New tree species found in gorge
Cheddar Gorge may be a well-known tourist spot but discoveries are still being made about the wildlife-rich site - including three new species of tree uncovered by a recent scientific survey.
The species were discovered when scientists conducted the first survey of whitebeam trees - so-called because of the pale underside of their leaves which are covered in fine white hairs - in the UK's largest gorge.
The Somerset site is difficult to survey because of its steep cliffs which are up to 120 metres (400ft) high.
The researchers from the Welsh National Herbarium used DNA techniques to analyse samples of the trees. They also used Satnav technology to record their exact locations.
In all, eight species of whitebeam were found in the gorge, which is one of a number of hotspots for the type of tree along with the Wye Valley, Craig-y-Cilau in the Brecon Beacons, Avon Gorge in Bristol and the north Devon-Somerset coast.
The trees, which belong to the Sorbus family, are related to apples and pears and have small fruits that look like miniature red apples. There are now more than 30 known species of the tree in the UK.
Mark Courtiour, the National Trust's Somerset countryside manager, said: "We always wondered what whitebeam rarities might be lurking in the gorge as it's such a stunning place for wildlife.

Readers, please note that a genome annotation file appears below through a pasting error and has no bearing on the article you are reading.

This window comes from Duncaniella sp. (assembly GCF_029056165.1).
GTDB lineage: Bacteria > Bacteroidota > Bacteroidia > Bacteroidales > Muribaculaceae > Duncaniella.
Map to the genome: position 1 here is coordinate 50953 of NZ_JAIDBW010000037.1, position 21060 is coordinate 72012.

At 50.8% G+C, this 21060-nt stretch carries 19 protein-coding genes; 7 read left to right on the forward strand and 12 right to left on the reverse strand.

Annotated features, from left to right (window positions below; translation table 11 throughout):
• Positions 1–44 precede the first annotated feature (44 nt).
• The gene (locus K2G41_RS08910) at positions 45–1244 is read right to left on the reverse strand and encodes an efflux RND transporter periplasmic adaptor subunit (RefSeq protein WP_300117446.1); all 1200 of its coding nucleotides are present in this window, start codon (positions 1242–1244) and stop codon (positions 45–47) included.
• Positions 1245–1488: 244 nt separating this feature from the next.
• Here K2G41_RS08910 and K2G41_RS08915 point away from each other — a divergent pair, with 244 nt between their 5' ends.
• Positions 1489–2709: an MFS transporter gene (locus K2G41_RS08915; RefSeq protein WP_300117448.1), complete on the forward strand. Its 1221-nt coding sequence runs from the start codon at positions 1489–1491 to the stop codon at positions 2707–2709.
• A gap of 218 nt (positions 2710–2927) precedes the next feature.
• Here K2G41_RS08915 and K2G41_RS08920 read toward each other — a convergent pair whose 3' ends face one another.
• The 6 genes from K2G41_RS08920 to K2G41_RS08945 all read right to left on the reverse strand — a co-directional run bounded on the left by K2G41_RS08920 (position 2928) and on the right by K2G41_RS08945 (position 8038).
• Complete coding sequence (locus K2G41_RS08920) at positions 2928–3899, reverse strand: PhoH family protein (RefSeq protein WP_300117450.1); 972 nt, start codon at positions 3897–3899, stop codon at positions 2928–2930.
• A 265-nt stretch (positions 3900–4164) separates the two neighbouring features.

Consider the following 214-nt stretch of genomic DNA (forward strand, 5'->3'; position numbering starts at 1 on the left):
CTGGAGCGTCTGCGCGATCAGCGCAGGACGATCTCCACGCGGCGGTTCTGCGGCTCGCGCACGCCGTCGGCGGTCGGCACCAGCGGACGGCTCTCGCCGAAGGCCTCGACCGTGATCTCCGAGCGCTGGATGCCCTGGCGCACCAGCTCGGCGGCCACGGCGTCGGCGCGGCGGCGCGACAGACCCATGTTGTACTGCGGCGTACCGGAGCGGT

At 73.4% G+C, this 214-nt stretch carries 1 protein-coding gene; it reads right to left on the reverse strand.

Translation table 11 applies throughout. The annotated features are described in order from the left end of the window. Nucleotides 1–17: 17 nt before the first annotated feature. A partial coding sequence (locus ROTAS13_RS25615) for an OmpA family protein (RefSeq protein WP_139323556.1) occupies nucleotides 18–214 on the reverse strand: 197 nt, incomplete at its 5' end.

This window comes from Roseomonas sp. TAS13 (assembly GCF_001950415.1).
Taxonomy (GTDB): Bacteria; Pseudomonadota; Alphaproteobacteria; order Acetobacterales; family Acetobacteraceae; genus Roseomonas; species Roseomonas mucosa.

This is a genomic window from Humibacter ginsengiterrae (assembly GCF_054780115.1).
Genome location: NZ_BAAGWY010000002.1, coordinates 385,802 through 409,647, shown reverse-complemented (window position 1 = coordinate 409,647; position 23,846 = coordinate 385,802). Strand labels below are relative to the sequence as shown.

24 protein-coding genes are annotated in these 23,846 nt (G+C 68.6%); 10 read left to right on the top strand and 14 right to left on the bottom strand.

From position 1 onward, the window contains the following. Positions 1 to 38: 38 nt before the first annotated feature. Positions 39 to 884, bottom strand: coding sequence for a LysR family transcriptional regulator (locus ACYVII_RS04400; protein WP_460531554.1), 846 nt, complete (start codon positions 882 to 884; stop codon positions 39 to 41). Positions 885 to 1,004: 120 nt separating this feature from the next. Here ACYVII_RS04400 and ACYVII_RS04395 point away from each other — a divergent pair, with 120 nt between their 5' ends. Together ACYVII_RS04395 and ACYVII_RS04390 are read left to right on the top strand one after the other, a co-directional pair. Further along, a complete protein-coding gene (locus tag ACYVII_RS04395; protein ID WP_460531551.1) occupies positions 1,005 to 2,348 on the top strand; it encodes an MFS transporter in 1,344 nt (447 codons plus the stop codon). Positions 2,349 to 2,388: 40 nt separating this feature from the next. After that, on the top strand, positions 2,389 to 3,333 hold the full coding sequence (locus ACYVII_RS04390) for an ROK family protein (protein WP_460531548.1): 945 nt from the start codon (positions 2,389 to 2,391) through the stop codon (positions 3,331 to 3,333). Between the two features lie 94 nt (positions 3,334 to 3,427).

"This important survey work will help with our management of the site now we know what we have and where they can be found."
Dr Tim Rich, head of vascular plants at the Welsh National Herbarium, said: "These discoveries show that we're still learning about the natural world and finding new species of plants in the UK."
He added that Cheddar was a "very special place".
The three new species of whitebeam are:
* Cheddar whitebeam (Sorbus cheddarensis) - this tree has oval shaped leaves and can grow to at least 7m high (23ft). At least 19 trees were found in the survey.
* Twin cliffs whitebeam (Sorbus eminentoides) - these trees grow to around 9m (30ft), have roundish leaves and greyish brown bark. The survey recorded 15 of these tree.
* Gough's Rock whitebeam (Sorbus rupicoloides) - these trees grow up to 7m (23ft) and have long narrow leaves. Some 13 trees were found in the gorge.
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